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Abraham Lincoln to Richard S. Thomas, 27 June 18501
Dear Thomas:
I am ashamed of not sooner answering your letter, herewith returned; and, my only apologgies appologies are, first, that I have been very busy in the U.S. court; and second, that when I received the letter I put it in my old hat, and buying a new one the next day, the old one was set aside, and so, the letter lost sight of for a time–2
Either of the forms you give (the latter rather preferable) would do, I think, if it were proper to frame a suit on the bond, in which sureties as well as principal are to be held, on the 27th Section– But, after a good deal of reflection, I think suits under the 27th section are to be brought only against the offender himself for penalties incurred, & not against him and his sureties on his bond– If you sue on the bond, you can go for nothing but what is covered by the condition of the bond; and, what is so covered? "that the applicant will keep an orderly house, and that he will not permit any unlawful gaming or riotous conduct in his house"– Now look quite through the Chapter, and find what penalty is given for "disorderly house" "unlawful gaming" or "riotous conduct" or for all three together– The first eight sections say nothing about grocery keepers; the ninth provides for granting the license & taking the bond– the tenth, eleventh, twelfth, thirteenth & fourteenth, give no penalty or penalties; the fifteenth can not apply to this case, because ^it^ relates to selling without license– the sixteenth gives a penalty, but not for any of the causes covered by the bond– the seventeenth has nothing to the purposes– the eighteenth goes to the causes covered by the bond, but no pecuniary penalty is given by it– the 19th 20th & 21st do not touch the causes covered by the bond, & with that ^those^ sections, the chapt[er] ends as to grocery keepers– Now I think you are to bring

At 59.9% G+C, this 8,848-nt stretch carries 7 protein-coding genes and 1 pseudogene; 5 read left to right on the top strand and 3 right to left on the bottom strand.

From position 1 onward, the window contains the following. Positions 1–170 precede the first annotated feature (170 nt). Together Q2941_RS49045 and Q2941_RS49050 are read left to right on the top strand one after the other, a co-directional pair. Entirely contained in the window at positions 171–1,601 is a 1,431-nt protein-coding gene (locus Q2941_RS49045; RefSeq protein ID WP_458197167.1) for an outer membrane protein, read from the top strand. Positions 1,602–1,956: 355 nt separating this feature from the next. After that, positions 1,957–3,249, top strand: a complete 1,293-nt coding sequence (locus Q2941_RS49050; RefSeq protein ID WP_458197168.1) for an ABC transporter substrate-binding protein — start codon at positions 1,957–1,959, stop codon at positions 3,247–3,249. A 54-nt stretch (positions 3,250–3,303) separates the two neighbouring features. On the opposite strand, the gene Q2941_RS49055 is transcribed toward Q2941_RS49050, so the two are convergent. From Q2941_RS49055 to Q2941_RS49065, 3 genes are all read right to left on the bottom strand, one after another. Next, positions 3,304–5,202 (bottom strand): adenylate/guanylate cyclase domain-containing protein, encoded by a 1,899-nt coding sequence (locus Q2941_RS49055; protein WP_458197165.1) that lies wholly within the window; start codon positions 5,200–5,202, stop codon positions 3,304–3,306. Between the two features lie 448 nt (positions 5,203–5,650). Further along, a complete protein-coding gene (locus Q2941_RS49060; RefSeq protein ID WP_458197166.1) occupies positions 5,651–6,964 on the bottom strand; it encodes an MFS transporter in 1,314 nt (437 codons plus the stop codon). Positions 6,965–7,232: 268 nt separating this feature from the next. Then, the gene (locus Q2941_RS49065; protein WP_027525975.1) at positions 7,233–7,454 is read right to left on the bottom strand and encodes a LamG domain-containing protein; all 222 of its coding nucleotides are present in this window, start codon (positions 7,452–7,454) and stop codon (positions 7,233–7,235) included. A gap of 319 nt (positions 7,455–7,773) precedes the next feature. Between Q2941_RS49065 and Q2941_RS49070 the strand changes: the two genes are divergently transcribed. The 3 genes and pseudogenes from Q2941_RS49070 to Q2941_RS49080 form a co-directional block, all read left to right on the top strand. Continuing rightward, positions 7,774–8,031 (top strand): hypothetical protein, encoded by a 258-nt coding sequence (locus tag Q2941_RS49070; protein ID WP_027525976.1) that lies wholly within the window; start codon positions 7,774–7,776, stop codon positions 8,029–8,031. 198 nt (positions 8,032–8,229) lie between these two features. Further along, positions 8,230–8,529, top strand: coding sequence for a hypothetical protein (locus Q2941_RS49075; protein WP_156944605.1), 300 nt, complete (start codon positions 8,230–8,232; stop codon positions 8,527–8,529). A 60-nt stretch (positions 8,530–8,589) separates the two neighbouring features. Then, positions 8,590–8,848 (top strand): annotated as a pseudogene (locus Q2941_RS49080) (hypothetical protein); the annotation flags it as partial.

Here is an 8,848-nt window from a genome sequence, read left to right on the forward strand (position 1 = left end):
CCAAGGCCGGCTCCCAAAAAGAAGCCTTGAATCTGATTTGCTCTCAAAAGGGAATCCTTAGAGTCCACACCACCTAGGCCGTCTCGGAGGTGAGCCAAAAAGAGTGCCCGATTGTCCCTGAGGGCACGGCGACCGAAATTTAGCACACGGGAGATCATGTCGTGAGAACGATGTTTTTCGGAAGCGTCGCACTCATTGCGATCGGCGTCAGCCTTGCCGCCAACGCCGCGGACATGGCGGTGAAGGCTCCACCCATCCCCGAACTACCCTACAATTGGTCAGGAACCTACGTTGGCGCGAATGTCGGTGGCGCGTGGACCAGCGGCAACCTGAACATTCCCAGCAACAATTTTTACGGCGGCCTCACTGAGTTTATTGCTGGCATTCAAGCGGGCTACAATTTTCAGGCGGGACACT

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just such a suit on the bond, taken under the ninth section, as you would bring if the 27th section had no existence– 3
Bring the suit in the name of whoever, on the face of the bond, is made the obligee, and for the use of whoever is entitled to the money when collected— that is if the bond is given to the People of the state of Illinois— your first heading, which I mark (A) is right– if the bond is given to an individual, let his name, stand in place of that of the People–
Yours as everA. Lincoln
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SPRINGFIELD Ill.[Illinois]
JUN[June] 28
R. S. Thomas, Esq[Esquire]VirginiaCass Co,Illinois–
[docketing]
06/XX/1850
A. Lincoln
June '50
Licence bond– form suit &c[etc.]4
1Abraham Lincoln wrote and signed this letter, including the address on the last sheet, which was folded to create an envelope.
2Richard S. Thomas’ letter has not been located.
3Lincoln advised Thomas to file suit under section nine instead of section twenty-seven of the Illinois statute on licenses. Section nine outlined the conditions by which county commissioners’ courts could grant licenses to grocers; section twenty-seven covered how penalties incurred under the statute could be recovered and disposed of.
An Act Regulating Tavern and Grocery License; “Licenses,” 3 March 1845, Revised Statutes of Illinois (1845), 342, 344.
4Thomas wrote this docketing.

Copy of Autograph Letter Signed, 3 page(s), Abraham Lincoln Association Files, Lincoln Collection, Abraham Lincoln Presidential Library and Museum [Springfield, IL].